by, Jennifer Wasmer, Head of International Communications, Xerox Corporation

In response to an upbeat comment I recently made, a Xerox colleague told me I must be wearing rose-colored glasses. “As usual,” I replied.

Based on a couple of articles on the Harvard Business Review web site, it appears that my positive attitude does more than put a smile on my face and that of others. It also helps me to focus.

As any 21st century knowledge worker knows, our busy and beautiful brains are often distracted by a constant flood of email, meetings, posts and Tweets – not to mention picking up the kids, the laundry, the food from the grocery store and all the other daily activities we have to accomplish to keep our lives cooking along. We’re multitasking our multitasking. But, we can train our brains to stop the madness. And it turns out that a positive attitude helps.

Shawn Actor’s article about “Positive Intelligence” on the HBR site provides practical guidance for cultivating a positive attitude. He cites a project in which tax managers did one of the following five things every day:

  • Jot down three things they were grateful for
  • Write a positive message to someone in their social support network
  • Meditate at their desk for two minutes
  • Exercise for 10 minutes
  • Take two minutes to describe in a journal the most meaningful experience of the past 24 hours

 After three weeks of this daily exercise, the tax managers were, in a word, happier.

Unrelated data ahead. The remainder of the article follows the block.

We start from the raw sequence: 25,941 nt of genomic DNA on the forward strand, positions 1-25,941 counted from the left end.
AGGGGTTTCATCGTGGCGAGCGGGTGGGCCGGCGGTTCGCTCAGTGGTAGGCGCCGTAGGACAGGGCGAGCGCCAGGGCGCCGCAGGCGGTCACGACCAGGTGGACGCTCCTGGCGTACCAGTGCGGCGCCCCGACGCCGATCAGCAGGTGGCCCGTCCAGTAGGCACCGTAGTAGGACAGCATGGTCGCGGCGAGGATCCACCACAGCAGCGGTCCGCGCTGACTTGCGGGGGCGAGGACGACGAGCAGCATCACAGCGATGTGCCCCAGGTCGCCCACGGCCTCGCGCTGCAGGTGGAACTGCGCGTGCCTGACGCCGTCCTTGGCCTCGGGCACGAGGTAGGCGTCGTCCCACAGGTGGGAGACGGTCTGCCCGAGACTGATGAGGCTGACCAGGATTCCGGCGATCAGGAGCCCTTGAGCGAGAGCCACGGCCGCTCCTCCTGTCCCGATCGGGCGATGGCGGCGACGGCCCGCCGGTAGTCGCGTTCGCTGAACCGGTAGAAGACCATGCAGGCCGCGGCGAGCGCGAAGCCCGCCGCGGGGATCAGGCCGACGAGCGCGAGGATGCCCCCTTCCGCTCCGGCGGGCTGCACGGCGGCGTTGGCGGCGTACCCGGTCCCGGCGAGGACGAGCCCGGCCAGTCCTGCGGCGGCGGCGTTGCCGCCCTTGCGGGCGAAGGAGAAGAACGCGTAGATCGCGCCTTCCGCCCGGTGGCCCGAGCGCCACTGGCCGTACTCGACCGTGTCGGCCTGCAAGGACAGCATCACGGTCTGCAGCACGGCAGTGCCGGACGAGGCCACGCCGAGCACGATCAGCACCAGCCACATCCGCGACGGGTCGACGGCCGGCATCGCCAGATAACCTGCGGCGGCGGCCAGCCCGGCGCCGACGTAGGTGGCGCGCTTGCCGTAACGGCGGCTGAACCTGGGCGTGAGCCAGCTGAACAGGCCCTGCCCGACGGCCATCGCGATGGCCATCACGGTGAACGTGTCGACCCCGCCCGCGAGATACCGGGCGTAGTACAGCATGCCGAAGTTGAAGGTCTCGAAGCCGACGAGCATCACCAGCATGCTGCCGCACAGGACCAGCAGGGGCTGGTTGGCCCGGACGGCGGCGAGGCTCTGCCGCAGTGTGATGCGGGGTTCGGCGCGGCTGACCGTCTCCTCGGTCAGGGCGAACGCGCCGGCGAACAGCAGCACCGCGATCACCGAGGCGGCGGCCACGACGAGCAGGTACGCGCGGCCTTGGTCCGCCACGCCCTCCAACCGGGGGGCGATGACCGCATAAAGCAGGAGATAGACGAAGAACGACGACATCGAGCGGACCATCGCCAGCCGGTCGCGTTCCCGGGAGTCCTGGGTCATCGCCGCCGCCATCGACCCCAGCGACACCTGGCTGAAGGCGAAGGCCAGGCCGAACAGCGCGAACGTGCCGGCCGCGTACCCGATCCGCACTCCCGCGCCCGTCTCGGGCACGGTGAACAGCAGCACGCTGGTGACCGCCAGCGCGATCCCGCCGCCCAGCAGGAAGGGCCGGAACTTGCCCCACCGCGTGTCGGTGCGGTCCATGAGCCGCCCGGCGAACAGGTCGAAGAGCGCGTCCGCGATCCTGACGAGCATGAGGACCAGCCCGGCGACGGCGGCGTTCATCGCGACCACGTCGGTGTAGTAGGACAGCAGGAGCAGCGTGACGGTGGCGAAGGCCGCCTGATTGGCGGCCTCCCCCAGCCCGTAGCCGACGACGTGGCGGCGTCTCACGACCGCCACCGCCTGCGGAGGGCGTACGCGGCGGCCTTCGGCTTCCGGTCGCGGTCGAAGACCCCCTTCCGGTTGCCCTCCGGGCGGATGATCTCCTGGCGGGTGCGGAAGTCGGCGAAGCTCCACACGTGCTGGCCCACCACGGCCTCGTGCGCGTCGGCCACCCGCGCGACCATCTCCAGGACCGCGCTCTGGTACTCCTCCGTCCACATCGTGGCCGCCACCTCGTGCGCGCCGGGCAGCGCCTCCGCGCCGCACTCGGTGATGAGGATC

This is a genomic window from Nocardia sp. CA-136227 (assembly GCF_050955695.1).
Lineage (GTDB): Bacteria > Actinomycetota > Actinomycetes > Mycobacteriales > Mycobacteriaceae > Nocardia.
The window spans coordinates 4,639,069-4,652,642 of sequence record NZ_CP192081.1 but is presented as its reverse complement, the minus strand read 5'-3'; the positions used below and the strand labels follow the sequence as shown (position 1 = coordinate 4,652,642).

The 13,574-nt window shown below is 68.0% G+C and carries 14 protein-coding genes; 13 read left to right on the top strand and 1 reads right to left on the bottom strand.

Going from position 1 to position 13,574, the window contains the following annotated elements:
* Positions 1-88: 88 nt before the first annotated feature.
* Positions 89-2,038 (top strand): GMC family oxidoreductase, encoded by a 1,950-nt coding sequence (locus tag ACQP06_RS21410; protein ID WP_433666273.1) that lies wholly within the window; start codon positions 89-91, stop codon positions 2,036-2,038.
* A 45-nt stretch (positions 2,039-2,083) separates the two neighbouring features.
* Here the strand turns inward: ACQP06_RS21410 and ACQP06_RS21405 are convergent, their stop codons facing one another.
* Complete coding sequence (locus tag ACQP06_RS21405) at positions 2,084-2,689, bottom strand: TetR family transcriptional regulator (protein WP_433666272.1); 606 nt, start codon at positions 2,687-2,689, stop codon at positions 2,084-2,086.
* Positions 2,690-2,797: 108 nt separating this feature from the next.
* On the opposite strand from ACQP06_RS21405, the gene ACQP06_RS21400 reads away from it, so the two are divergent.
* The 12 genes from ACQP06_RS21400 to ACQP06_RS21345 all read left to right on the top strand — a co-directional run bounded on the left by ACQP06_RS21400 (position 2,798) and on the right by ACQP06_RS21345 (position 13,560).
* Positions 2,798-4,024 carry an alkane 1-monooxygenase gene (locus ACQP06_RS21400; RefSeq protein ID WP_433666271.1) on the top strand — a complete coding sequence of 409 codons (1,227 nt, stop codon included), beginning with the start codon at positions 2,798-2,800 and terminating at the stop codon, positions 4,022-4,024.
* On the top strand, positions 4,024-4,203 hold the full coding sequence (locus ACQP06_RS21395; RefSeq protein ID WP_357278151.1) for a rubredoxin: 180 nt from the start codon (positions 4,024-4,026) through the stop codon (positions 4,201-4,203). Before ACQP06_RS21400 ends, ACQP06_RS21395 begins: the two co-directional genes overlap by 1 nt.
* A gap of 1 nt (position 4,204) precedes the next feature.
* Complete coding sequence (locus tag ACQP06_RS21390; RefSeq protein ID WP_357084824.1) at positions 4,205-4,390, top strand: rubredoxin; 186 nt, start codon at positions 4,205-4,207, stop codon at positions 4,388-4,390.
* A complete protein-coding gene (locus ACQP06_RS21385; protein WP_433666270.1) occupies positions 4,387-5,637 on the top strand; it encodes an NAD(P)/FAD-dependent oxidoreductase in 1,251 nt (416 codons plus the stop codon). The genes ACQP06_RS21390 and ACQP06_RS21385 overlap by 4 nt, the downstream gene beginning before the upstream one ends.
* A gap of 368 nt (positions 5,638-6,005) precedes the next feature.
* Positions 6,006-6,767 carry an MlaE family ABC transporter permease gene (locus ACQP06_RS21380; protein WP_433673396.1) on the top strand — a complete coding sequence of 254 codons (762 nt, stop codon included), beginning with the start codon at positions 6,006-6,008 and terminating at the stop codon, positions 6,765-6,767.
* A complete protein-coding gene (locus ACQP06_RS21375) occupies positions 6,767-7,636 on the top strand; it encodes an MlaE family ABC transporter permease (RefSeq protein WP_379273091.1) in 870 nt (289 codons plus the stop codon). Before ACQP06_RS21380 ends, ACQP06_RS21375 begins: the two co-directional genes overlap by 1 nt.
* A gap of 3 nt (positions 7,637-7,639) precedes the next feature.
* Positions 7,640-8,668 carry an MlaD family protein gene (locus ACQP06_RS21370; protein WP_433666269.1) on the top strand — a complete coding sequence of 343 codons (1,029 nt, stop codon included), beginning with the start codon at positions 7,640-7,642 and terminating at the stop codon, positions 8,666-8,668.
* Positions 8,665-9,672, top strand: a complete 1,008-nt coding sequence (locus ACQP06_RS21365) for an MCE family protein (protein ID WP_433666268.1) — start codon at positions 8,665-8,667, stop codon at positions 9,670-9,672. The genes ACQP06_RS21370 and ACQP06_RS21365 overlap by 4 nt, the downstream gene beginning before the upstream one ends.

Based on findings shared in a related HBR article, called “Train Your Brain to Focus,” the tax managers were also likely to focus more effectively.

The reason is the amygdala – our emotional processing plant. This little almond-shaped structure at the back of your brain is the place where emotions are “understood.”

Negative emotions are read as threats and can trigger our “flight or fight” response. When – in the extreme – our brain is sending signals to run like mad or punch someone in the nose, it can be pretty tough to stay focused on the memo you’re trying to write for your boss.

Positive thoughts and emotions do the opposite. In fact, they may even improve the activities known as the brain’s “executive functions.” These include our mental capacities for complex behavior – like planning, decision making and strategic thinking.

Both of these HBR articles are worth a read, but “Train Your Brain” also has a number of tips for reigning in your frenzied mind. To help cultivate positive emotions among your team, why not start a meeting by having everyone do a light-hearted check-in, or with some light humor? The injection of positive emotions may help get all the amygdalae in the room operating in an optimal mode for focusing on the problems at hand.

NOTE: Thanks to Arlene Coleman  who posted the “Positive Intelligence” article on Xerox’s Yammer site last week. The diagram was adapted from this Website, which is attributed to Dr. C. George Boeree.